Maxime Weygand

A Biography of the French General in Two World Wars


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About the Book

During the armistice proceedings and at the Peace Conference after World War I, French General Maxime Weygand served as chief aid to Marshal Foch. Called out of retirement in the late 1930s, Weygand again served his country during World War II, becoming commander in chief of the French Army. His call for enhanced French unity, military preparedness, and adaptation to a new kind of war dominated by tank mobility might have saved France the humiliating defeat in 1940 at the hand of the Nazis, had it been heeded. Weygand’s recognition of the Nazi threat earned him the respect of Winston Churchill and Franklin Roosevelt. Weygand’s Vichy Resistance led to his imprisonment from late 1942 through the end of the war. French archival sources, available oral testimony and Weygand’s private papers contribute to a fascinating biography of one of World War II’s unsung heroes.

About the Author(s)

Barnett Singer is professor emeritus of history, Brock University. He has published a number of other books in the fields of French history and biography

Bibliographic Details

Barnett Singer
Format: softcover (6 x 9)
Pages: 261
Bibliographic Info: 16 photos, notes, bibliography, index
Copyright Date: 2008
pISBN: 978-0-7864-3571-5
Imprint: McFarland

Table of Contents

Preface and Acknowledgments      1
Introduction      3

1. The Formative Years      7
2. With Foch in World War I      12
3. Armistice-Making and Peace Conference      39
4. “Finding Himself ” in Poland and the Middle East      51
5. To the Heights of Hampered Power      65
6. Recharging Batteries as Military Historian      76
7. Regaining French Themes      89
8. Hurled to the Top Against the Nazis      98
9. Countering Germany as Vichy Defense Minister      118
10. Anti-Nazi Proconsul in French Africa      128
11. The Long Coda      173

Chapter Notes      197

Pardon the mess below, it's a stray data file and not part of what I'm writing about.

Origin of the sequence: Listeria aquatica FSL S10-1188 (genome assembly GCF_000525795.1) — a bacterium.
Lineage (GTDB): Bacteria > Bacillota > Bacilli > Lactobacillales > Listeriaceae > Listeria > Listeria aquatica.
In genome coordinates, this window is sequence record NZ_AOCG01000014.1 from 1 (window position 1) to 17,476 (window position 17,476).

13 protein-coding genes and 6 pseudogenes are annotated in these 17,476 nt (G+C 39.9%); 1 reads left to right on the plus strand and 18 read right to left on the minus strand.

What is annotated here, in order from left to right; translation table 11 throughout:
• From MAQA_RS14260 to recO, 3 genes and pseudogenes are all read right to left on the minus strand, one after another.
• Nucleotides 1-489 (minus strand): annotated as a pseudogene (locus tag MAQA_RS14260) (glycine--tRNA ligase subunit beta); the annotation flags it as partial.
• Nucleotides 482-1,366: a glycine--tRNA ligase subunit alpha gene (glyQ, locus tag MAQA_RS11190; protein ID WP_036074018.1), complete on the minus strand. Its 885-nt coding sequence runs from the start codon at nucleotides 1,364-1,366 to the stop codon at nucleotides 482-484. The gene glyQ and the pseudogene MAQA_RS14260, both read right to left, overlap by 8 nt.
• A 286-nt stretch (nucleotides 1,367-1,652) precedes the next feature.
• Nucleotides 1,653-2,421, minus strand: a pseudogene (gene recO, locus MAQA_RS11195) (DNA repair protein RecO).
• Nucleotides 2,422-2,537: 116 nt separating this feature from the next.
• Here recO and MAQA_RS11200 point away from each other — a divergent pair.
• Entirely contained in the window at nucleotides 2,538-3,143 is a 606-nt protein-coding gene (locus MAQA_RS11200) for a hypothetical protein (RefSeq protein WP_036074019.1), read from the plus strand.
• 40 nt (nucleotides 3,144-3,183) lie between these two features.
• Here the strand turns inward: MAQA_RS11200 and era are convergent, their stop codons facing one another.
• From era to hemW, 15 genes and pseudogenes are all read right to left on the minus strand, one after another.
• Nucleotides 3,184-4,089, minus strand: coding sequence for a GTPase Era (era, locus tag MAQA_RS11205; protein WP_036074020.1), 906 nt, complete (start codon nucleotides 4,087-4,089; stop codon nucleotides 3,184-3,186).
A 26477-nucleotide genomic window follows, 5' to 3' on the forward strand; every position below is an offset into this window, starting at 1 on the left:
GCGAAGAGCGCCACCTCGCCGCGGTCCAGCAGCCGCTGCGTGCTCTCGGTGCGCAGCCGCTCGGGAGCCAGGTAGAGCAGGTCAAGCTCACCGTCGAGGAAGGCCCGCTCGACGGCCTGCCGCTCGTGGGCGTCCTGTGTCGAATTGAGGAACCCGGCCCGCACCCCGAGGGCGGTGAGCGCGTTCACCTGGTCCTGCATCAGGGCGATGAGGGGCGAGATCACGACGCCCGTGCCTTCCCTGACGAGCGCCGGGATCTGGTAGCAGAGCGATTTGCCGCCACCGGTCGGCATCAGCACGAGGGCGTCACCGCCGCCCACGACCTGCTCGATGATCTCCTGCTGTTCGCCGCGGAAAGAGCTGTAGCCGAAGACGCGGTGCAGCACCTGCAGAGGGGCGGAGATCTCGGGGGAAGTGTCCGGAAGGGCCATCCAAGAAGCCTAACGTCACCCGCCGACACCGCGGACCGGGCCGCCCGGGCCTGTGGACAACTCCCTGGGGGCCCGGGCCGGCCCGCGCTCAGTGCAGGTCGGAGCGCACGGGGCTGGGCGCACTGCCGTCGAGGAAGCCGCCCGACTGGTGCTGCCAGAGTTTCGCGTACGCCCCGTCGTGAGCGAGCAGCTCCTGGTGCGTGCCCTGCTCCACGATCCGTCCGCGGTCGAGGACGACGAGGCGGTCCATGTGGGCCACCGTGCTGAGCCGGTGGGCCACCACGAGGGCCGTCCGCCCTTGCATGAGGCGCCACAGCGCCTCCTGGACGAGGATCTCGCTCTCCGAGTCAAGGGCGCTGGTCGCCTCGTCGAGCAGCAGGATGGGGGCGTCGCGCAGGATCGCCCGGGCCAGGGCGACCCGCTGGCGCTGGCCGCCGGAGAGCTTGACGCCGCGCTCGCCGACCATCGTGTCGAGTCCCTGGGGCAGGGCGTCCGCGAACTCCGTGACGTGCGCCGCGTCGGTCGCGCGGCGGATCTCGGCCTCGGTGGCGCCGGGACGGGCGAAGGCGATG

Bibliography      233
Index      247

Book Reviews & Awards

“well informed…well researched, energetically written”—The Journal of Military History; “this work is a fine biography which gives a rounded picture of a neglected general. It is elegantly written and often sums up situations very neatly”—First World War Studies; “Singer bases his biography on a strong foundation of primary sources, and the bibliography of secondary sources and commentary in the ‘Chapter Notes’ section are assets for students embarking on a study of Vichy, its complex legacy, and the people associated with it”—The Historian; “excellent…incisive book…written in an authoritative but accessible style and should appeal to anyone with an interest in the Second World War and modern French history”—Contemporary Review; “this elegant and fast-paced biography is a full-length account of the soldier, the patriot, the writer of history, the enlightened overseas administrator, and the educated humanist. With mountains of evidence and clear-headed analysis, Singer concludes that Weygand was the most prominent and perhaps the best of Vichy’s ‘resisters.’”—William A. Hoisington, Jr., author of The Assassination of Jacques Lemaigre Dubreuil: A Frenchman Between France and North Africa; “Barnett Singer extensively researched the manuscript and records sources as well as the secondary works to develop Weygand’s career as a soldier, colonial proconsul, and historian…. The result is an admiring salute to this extraordinary man.”—Edward M. Coffman, author of The Regulars: The American Army, 1898–1941.